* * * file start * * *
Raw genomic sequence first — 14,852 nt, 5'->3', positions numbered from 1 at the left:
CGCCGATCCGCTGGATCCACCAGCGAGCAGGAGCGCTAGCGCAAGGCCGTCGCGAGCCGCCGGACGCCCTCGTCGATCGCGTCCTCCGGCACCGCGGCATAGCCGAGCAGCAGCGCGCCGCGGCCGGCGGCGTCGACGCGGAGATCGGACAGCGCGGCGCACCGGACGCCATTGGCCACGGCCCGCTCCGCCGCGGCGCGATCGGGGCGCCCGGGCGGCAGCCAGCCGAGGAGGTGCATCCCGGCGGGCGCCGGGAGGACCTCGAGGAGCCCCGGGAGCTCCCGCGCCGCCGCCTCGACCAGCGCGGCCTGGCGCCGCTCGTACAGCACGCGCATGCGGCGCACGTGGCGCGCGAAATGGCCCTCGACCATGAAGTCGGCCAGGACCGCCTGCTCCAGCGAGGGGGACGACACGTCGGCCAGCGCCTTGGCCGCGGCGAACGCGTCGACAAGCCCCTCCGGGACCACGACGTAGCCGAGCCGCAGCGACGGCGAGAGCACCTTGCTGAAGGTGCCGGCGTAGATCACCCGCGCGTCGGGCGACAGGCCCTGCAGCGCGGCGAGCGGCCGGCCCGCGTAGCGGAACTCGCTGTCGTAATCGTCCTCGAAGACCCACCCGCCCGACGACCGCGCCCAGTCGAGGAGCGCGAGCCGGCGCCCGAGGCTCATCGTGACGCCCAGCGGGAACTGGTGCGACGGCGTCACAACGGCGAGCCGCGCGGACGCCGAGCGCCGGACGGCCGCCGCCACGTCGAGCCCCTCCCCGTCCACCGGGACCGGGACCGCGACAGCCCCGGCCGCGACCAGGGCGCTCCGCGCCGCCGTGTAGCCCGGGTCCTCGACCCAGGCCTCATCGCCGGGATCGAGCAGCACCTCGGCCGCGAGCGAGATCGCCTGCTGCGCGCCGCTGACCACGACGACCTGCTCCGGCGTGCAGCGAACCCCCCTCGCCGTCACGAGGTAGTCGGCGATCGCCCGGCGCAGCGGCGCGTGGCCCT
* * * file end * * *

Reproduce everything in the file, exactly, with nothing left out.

Raw genomic sequence first — 14,852 nt, 5'->3', positions numbered from 1 at the left:
CGCCGATCCGCTGGATCCACCAGCGAGCAGGAGCGCTAGCGCAAGGCCGTCGCGAGCCGCCGGACGCCCTCGTCGATCGCGTCCTCCGGCACCGCGGCATAGCCGAGCAGCAGCGCGCCGCGGCCGGCGGCGTCGACGCGGAGATCGGACAGCGCGGCGCACCGGACGCCATTGGCCACGGCCCGCTCCGCCGCGGCGCGATCGGGGCGCCCGGGCGGCAGCCAGCCGAGGAGGTGCATCCCGGCGGGCGCCGGGAGGACCTCGAGGAGCCCCGGGAGCTCCCGCGCCGCCGCCTCGACCAGCGCGGCCTGGCGCCGCTCGTACAGCACGCGCATGCGGCGCACGTGGCGCGCGAAATGGCCCTCGACCATGAAGTCGGCCAGGACCGCCTGCTCCAGCGAGGGGGACGACACGTCGGCCAGCGCCTTGGCCGCGGCGAACGCGTCGACAAGCCCCTCCGGGACCACGACGTAGCCGAGCCGCAGCGACGGCGAGAGCACCTTGCTGAAGGTGCCGGCGTAGATCACCCGCGCGTCGGGCGACAGGCCCTGCAGCGCGGCGAGCGGCCGGCCCGCGTAGCGGAACTCGCTGTCGTAATCGTCCTCGAAGACCCACCCGCCCGACGACCGCGCCCAGTCGAGGAGCGCGAGCCGGCGCCCGAGGCTCATCGTGACGCCCAGCGGGAACTGGTGCGACGGCGTCACAACGGCGAGCCGCGCGGACGCCGAGCGCCGGACGGCCGCCGCCACGTCGAGCCCCTCCCCGTCCACCGGGACCGGGACCGCGACAGCCCCGGCCGCGACCAGGGCGCTCCGCGCCGCCGTGTAGCCCGGGTCCTCGACCCAGGCCTCATCGCCGGGATCGAGCAGCACCTCGGCCGCGAGCGAGATCGCCTGCTGCGCGCCGCTGACCACGACGACCTGCTCCGGCGTGCAGCGAACCCCCCTCGCCGTCACGAGGTAGTCGGCGATCGCCCGGCGCAGCGGCGCGTGGCCCT